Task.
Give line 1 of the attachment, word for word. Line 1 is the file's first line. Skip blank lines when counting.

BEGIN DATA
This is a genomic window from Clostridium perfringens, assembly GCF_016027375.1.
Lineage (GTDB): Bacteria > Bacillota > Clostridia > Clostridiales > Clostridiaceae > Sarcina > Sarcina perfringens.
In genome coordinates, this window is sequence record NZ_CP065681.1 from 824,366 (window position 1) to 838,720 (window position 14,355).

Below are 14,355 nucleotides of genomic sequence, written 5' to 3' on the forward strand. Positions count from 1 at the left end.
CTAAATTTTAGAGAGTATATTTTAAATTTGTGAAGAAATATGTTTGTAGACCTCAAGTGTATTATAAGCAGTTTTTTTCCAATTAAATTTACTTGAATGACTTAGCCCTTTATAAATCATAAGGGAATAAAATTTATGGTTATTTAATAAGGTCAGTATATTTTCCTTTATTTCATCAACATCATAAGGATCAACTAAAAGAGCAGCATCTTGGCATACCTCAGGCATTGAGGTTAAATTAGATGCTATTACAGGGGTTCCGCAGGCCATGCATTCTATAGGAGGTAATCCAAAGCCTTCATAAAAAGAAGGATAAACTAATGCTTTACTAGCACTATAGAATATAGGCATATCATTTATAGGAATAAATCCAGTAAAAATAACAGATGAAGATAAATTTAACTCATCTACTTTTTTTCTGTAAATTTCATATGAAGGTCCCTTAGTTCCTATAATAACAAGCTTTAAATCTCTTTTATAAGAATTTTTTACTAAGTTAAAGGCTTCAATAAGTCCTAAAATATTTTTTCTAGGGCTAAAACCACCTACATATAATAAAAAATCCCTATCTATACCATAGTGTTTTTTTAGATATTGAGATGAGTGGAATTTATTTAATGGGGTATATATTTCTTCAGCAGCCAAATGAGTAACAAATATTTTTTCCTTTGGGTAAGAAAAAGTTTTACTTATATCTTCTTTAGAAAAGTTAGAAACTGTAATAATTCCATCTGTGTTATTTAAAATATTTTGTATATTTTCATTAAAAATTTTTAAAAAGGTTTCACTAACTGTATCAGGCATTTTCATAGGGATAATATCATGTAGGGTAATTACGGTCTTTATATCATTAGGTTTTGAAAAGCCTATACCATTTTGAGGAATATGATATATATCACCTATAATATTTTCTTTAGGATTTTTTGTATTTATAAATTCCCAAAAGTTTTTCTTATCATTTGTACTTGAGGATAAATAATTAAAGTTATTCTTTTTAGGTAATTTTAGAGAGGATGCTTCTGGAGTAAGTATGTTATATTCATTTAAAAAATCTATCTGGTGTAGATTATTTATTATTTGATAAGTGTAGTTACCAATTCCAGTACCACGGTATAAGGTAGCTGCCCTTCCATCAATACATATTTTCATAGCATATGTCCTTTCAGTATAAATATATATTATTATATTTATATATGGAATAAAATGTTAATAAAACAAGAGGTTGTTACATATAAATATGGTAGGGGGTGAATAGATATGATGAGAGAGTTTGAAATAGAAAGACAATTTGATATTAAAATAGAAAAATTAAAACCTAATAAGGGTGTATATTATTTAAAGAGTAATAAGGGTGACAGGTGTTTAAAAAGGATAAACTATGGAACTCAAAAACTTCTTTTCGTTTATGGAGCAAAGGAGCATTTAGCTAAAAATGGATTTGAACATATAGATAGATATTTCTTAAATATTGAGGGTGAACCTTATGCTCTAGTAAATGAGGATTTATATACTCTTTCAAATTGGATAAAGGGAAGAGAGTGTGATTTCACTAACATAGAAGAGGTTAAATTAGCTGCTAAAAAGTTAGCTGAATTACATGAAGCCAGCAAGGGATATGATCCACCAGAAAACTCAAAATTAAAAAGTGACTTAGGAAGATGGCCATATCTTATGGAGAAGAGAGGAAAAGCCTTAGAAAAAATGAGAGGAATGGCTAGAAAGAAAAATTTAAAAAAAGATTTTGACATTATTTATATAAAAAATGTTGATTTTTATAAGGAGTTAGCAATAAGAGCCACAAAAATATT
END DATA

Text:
This is a genomic window from Clostridium perfringens, assembly GCF_016027375.1.